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Fire chiefs’ guide to winning at politics

Love or hate that part of the job, every fire chief needs to know how to get the most out of their elected officials


By Cathy Sivak, contributor

Even the most community-driven chiefs and fire service representatives are wary of the proverbial battle with city hall, county government or the state legislature, let alone Congress.

With that in mind, fire chiefs need to create a game plan to achieve fire service goals as politics hits an oft-unforgiving peak: A presidential election year with inevitable post-election shakeout.

Insights and success-strategy planning for local, state and federal politics will be found at the Winning “The Game:" Strategies for Political Success session at the upcoming International Association of Fire Chiefs Fire-Rescue International conference. The session is one of several educational opportunities during the Aug. 17-20 event in San Antonio.

Attendees will learn how to talk the talk with elected officials as well as how to create and implement political action success strategies with best practices using the media, grassroots efforts, coalitions, hearings and face-to-face meetings.

Political games benefit from coaching clinics. And this interactive coaching session will be led by two field experts, co-presenters Tom LaBelle and Kenneth Lasala.

The experts

LaBelle is the Albemarle County (Va.) Fire Rescue division chief of volunteer services. He was a fire officer and assistant chief in New York, and served as the legislative director for the New York State Assembly’s Sub Committee on Fire Protection Services. And he served 12 years as executive director of the New York State Association of Fire Chiefs. He is also a nationally certified fire instructor.

Lasala has 11 years as IAFC‘s director of government relations and policy. In that role, he represents the voice of America’s fire and emergency service leadership to Congress, the White House and federal agencies.

His background includes seven years as a staffer on the U.S. Senate Committee on Commerce, Science, and Transportation for Chairman/Senator John McCain (R-Ariz.). He holds a bachelor’s degree in government and politics and a master’s degree in international relations.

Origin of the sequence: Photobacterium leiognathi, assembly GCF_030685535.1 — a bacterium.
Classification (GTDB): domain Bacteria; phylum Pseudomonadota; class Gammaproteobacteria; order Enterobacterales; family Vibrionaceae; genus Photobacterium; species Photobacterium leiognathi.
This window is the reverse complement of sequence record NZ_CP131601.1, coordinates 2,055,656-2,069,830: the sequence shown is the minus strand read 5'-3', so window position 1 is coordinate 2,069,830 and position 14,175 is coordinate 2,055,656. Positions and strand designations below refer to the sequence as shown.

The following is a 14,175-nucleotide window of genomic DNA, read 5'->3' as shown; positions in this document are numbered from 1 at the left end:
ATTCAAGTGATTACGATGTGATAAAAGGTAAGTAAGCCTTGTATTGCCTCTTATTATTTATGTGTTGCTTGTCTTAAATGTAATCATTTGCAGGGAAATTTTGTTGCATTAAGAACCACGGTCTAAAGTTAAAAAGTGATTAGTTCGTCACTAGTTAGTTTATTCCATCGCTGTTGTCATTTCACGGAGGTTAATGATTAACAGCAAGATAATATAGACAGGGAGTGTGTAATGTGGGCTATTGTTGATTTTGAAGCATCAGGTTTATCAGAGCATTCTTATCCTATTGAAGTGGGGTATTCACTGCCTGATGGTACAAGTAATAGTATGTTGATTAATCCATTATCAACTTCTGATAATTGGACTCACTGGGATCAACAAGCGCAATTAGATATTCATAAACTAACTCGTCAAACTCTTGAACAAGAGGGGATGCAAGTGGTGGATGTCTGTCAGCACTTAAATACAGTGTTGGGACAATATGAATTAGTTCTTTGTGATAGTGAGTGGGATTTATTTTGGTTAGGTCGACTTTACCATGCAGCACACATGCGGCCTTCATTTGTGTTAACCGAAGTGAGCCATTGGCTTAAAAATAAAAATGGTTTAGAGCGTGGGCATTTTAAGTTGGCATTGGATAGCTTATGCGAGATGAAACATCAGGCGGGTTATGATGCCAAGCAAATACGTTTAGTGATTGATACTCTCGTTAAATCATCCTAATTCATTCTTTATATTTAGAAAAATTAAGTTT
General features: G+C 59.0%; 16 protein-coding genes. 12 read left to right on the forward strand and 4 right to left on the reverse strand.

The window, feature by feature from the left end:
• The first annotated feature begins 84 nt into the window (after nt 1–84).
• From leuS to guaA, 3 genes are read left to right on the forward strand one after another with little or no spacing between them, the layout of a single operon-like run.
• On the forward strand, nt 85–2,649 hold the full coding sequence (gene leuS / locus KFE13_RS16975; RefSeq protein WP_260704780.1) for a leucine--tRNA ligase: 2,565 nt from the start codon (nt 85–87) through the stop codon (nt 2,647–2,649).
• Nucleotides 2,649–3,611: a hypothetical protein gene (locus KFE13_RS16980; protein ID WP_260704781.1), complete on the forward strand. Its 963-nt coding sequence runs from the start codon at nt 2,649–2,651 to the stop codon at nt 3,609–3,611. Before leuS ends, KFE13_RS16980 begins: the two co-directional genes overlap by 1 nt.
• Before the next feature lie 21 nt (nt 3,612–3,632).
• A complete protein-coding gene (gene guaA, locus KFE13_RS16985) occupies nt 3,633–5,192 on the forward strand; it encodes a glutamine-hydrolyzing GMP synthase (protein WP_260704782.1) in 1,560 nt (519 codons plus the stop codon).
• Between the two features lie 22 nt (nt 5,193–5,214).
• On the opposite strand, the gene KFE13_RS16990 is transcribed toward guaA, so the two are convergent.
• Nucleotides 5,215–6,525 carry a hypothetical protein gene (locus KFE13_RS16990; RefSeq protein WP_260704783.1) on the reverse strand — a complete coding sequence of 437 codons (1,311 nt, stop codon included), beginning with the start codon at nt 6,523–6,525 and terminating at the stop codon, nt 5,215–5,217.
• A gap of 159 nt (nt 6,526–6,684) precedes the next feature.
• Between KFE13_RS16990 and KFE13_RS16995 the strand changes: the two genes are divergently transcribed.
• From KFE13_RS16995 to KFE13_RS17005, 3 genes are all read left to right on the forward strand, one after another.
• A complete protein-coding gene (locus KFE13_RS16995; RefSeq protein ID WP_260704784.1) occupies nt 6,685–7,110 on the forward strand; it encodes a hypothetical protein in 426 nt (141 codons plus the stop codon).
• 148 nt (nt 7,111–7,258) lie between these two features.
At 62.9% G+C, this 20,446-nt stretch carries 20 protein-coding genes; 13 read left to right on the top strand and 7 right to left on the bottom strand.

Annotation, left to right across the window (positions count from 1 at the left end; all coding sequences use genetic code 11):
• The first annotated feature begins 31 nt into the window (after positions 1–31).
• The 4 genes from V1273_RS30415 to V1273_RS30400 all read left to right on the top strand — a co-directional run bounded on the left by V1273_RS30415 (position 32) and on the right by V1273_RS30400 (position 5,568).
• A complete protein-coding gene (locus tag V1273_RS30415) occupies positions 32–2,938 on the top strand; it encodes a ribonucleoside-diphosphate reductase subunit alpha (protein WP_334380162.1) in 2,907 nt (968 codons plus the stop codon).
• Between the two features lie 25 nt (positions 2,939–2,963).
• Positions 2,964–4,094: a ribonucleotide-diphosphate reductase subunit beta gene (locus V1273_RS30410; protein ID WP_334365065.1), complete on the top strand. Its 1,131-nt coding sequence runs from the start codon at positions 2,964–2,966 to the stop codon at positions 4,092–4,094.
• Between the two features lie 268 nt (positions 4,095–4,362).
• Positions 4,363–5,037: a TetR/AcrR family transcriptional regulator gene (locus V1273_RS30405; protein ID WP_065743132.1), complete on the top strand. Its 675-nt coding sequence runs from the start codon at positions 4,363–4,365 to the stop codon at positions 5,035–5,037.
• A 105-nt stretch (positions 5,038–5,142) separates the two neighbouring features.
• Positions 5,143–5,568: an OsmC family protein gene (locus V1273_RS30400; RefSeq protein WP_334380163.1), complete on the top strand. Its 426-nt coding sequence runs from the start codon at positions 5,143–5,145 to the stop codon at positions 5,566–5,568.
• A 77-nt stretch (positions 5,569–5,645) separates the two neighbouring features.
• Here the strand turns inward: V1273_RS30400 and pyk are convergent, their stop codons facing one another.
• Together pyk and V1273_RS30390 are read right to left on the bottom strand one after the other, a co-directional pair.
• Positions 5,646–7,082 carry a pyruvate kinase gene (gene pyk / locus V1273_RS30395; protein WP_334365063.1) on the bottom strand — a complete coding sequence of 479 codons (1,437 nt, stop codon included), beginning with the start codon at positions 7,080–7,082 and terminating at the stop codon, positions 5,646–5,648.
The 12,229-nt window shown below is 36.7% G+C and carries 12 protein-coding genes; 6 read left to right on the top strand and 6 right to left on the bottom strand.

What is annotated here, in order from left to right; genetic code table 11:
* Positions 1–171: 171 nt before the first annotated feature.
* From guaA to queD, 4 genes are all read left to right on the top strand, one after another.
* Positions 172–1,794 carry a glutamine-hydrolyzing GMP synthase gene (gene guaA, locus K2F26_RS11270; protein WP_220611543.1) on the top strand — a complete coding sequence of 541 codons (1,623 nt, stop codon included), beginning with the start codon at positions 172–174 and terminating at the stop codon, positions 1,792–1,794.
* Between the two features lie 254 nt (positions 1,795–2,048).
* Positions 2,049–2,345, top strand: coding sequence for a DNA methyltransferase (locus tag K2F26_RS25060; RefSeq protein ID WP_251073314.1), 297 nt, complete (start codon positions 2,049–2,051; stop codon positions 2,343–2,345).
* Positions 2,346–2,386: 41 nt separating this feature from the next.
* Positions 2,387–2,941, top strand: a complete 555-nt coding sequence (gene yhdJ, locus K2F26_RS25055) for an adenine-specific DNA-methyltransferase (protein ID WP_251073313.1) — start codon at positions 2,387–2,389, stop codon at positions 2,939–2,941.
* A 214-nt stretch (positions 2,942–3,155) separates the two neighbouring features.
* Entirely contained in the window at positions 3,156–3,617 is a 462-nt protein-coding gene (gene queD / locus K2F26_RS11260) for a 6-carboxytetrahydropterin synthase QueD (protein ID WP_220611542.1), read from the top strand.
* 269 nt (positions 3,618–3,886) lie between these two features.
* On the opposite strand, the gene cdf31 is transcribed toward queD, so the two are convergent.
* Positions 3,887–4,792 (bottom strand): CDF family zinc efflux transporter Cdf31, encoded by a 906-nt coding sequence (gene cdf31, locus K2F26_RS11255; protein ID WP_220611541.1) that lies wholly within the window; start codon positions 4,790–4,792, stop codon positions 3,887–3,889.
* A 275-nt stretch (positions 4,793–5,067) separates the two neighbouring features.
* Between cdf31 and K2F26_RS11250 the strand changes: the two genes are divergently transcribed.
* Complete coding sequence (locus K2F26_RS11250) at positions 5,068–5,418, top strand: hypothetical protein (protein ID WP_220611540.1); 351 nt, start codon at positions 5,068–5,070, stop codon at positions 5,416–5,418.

The first portion of the session will build what LaBelle calls basic skills in “government relations 101.” Attendees will identify needs and consider the basic development of legislative strategies such as finding champions to the cause, how to identify leaders of the appropriate committees and sub-committees, how to find other allies and build collations and how to work with the media.

The session will break into interactive groups to brainstorm and practice making action plans to advocate for specific issues. It will then re-converge to present ideas for how attendees can adapt the experience to their own needs and step into the political fray.

“They’ll hopefully take what they learn and apply it” as they seek federal and state level grants and advocate for policies that help meet fire service needs, LaBelle says.

Amassing allies

Most fire chiefs are familiar with local politics at the mayor or council level, and may even have experience at state and federal levels. No matter the venue, it’s important to make sure the challenge will be fixed by the advocated policy.

“Make sure you have the data to support the argument,” LaBelle says. “Identify who you need to influence — a committee ranking member, committee members, leadership of House and Senate — and find political allies like the legislative assembly, a state assembly person, the fire caucus. Take a look at everyone who is affected by the issues, and decide who would be interested in joining forces.”

For instance, to provide relief to families affected by house fires, chiefs might reach out to known allies such as The Red Cross to help form a coalition that may include local government groups, the insurance industry or fire and building code groups.

Chiefs will also learn how to underscore their position as they help busy elected members of state and federal offices understand the issue, work with the media and use press conferences, testify at hearings and participate in grassroots advocacy (phone calls, letters, emails, texts, tweets) aimed toward the appropriate politicians.

While political offices are currently a hot-button topic, nonprofit groups with 501(c)(3) status such as the IAFC do not endorse specific candidates. “At the local level, fire chiefs stay out of all that,” LaBelle says.

Bipartisan issues

Fire chiefs who want to keep issues in front of candidates can attend town hall meetings, attend campaign fundraisers as a guest rather than a contributor and even invite candidates and officeholders to the fire station to educate them about fire service issues.

“It’s good constituent service for the politician and great for the fire department,” to get issues in front of candidates and their staffers, and sets the stage to be an influencer later in the advocacy process, LaBelle says.

“Fire and emergency services are really bipartisan issues. Members of Congress will be in the district, trying to shake as many hands as possible; it gives you the opportunity to raise issues and advocate for your cause,” LaBelle says.

Attendees will also learn how to tap resources of associations like IAFC or coalition partners to avoid duplication of effort — like email blasts and other mass communication efforts — and free up time commitments.

While the elected officials and staffers may change, the basics of the issues remain the same, LaBelle says. “In politics, persistence is key.”

About the author
Cathy Sivak is a freelance writer and award-winning journalist who spent several years covering the police, fire and emergency response beat for a daily newspaper.